Assuming that first-order motion perception is intact in ASD individuals (Bertone et al. 2003), their poor performance in the slit-viewing condition clearly indicates a deficit in constructing a global picture by combining local visual information presented in succession over time.

To highlight the relative strengths and weaknesses in the perception of ASD subjects, we further analysed eight figures that were easy (greater than 75% correct) for both groups to identify (circles in figure 2a) and six figures that were easy for the controls but not for the ASD subjects to identify (triangles in figure 2a; worse than control group rate by greater than 40%). By inspecting these data (figure 2c), we hypothesized that ASD subjects benefited from local salient features (e.g. wheels, stripes of a zebra, textures on the skin surface of a snake), which we quantified by the mean density of the pictures.

This hypothesis is supported by the finding that the rate of correct responses in ASD subjects was more highly dependent on the mean picture density (red symbols in figure 2b) as compared with the control group (blue symbols in figure 2b): both groups yielded 80 per cent correct responses at a mean density above 0.3 (circles in figure 2b), but a drop was more apparent in ASD subjects as the mean density decreased to 0.1. Increasing weakness in ASD subjects for a picture that lacked locally salient features indicates that the ASD subjects rely on the local features, although they were clearly instructed to identify the whole picture. Thus, the present results support the original theory of weak central coherence, which holds that the local bias in ASD subjects reflects a weakness in constructing a coherent whole.

We were successful in detecting this weakness because we did not provide the whole image of the picture at once, but presented each piece of information one-by-one over time. According to recent functional imaging studies, such integration during slit viewing involves multiple brain areas, including the ventral occipital complex and the human motion complex (Yin et al. 2002). In addition, the parietal association cortex might be involved in representing an object image in slit viewing given that brain-damaged patients with unilateral neglect showed contralesional neglect of constructed visual images in slit viewing (Bisiach et al. 1979). Therefore, temporal integration of successive visual information during slit viewing involves a distributed cortical network, including higher visual areas and parietal association areas. Thus, the long-range underconnectivity implicated in the autistic brain (Herbert et al. 2004; Wang et al. 2009) may result in a deficit in visual temporal integration across these areas.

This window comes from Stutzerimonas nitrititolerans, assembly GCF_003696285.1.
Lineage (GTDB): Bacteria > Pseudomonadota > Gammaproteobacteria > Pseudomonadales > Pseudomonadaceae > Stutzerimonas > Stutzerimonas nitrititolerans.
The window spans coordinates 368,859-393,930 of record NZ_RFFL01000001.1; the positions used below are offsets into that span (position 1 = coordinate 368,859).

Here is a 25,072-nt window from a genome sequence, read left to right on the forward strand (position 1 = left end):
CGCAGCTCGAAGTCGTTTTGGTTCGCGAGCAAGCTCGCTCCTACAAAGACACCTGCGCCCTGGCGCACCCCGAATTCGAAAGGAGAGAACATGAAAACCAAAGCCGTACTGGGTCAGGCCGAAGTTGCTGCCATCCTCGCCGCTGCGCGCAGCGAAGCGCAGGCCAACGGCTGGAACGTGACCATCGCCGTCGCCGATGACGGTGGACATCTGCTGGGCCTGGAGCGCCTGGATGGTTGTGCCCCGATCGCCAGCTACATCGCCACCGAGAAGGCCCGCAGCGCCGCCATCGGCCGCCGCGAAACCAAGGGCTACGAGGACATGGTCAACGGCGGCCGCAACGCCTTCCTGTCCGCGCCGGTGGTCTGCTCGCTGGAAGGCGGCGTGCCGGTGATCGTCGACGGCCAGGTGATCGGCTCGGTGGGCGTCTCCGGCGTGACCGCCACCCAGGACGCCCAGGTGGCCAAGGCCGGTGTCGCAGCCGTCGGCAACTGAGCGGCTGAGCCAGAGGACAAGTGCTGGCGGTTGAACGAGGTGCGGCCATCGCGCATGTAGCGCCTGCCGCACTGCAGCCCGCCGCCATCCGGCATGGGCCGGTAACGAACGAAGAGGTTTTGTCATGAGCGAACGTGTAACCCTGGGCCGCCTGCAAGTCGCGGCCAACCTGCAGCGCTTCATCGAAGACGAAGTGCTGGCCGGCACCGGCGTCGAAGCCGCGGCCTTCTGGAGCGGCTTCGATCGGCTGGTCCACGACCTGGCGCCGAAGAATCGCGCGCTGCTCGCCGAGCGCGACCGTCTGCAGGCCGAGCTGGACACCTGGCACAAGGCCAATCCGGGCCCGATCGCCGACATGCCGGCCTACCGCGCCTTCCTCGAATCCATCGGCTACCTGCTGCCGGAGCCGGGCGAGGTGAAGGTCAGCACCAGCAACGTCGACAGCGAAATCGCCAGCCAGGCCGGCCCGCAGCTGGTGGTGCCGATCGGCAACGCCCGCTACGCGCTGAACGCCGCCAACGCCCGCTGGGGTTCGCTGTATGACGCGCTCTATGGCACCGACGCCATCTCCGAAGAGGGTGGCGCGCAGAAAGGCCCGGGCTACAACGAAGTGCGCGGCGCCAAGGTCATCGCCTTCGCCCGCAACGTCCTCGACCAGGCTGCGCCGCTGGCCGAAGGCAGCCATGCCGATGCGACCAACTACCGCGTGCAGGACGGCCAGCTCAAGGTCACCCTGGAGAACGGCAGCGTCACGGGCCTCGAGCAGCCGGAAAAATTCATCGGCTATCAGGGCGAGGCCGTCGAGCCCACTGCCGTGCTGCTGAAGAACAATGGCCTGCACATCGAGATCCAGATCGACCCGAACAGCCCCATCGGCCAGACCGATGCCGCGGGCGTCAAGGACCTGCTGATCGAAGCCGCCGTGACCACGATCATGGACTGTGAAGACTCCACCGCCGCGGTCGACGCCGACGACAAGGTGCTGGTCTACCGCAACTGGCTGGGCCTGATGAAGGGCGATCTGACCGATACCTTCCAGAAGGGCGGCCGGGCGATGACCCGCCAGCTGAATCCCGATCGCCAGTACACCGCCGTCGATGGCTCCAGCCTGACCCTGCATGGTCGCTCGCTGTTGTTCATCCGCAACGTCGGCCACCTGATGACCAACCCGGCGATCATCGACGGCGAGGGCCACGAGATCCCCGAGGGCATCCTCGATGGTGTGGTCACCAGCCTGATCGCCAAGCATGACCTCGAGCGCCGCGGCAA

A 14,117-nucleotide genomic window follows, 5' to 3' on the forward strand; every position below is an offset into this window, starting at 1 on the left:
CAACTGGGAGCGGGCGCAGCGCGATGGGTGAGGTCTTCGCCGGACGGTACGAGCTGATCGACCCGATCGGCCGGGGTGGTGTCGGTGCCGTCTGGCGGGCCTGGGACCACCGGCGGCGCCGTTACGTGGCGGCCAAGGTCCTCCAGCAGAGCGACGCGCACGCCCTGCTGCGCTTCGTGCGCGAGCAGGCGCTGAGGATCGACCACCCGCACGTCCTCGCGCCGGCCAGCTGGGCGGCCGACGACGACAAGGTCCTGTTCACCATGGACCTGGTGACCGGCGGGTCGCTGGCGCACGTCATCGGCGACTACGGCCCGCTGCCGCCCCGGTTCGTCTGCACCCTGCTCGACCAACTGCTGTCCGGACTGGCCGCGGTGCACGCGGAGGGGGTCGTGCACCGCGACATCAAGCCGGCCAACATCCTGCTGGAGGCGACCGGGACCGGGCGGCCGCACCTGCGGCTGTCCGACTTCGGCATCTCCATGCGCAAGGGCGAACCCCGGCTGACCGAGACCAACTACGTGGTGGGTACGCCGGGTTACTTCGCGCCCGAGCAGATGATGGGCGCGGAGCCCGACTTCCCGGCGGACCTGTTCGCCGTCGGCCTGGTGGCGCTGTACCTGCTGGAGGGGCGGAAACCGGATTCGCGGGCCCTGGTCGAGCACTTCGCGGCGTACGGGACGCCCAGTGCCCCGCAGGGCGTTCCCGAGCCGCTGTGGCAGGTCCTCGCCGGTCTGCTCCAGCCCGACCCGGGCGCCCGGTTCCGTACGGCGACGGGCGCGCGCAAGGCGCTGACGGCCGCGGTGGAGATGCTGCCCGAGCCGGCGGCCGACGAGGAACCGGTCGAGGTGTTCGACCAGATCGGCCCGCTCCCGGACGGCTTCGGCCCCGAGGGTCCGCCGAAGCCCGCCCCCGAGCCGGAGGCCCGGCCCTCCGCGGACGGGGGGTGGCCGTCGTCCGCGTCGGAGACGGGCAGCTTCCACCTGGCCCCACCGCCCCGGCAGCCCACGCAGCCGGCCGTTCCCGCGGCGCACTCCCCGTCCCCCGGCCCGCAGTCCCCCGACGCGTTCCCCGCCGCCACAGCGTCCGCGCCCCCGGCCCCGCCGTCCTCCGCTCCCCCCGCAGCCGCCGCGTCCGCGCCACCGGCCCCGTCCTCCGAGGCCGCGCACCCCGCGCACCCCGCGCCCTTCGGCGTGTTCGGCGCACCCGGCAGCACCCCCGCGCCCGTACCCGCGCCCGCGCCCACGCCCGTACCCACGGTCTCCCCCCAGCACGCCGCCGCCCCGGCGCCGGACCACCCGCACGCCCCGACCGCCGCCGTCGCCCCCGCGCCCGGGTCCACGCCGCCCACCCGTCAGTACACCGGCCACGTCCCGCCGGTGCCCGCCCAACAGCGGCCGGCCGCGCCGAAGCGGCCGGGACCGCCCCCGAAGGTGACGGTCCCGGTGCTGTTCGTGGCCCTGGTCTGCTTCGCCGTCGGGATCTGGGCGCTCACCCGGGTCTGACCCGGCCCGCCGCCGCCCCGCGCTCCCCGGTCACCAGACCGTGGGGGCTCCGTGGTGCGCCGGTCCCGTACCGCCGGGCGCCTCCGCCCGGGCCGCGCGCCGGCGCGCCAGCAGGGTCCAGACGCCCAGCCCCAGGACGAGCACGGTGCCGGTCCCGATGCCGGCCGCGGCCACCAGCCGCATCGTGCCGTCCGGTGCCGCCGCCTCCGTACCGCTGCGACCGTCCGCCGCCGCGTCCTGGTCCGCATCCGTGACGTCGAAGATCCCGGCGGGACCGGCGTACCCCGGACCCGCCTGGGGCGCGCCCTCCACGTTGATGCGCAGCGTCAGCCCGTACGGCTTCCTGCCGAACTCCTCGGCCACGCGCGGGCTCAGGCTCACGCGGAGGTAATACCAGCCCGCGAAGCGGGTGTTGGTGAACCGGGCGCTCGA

We would like to note that, according to the data presented in figure 2b, ASD subjects were much worse at naming the eye (35% correct) than expected from its high density of 0.35. That the merit of local features was lost in the picture of an eye, a key target for communication, implies that a special neural mechanism for detecting eye-like stimuli (Batki et al. 2000; Senju et al. 2004) may not function normally in the autistic brain (Pelphrey et al. 2005; Senju et al. 2005). Generalization of the present finding to other ‘eye’ objects and social stimuli merits further investigation.

We have shown that individuals with ASD performed less well than normal controls when asked to name a familiar object that passed behind a narrow slit. Because subjects were forced to reconstruct the whole picture from pieces of information seen through the slit, this result clearly indicates that individuals with ASD have a deficit in integrating pieces of information received over time into the whole picture. This deficit was enhanced when the picture lacked salient local information, suggesting that they could not help but rely on the local salient cues to identify the object. This study provides direct evidence for the weak central coherence hypothesis.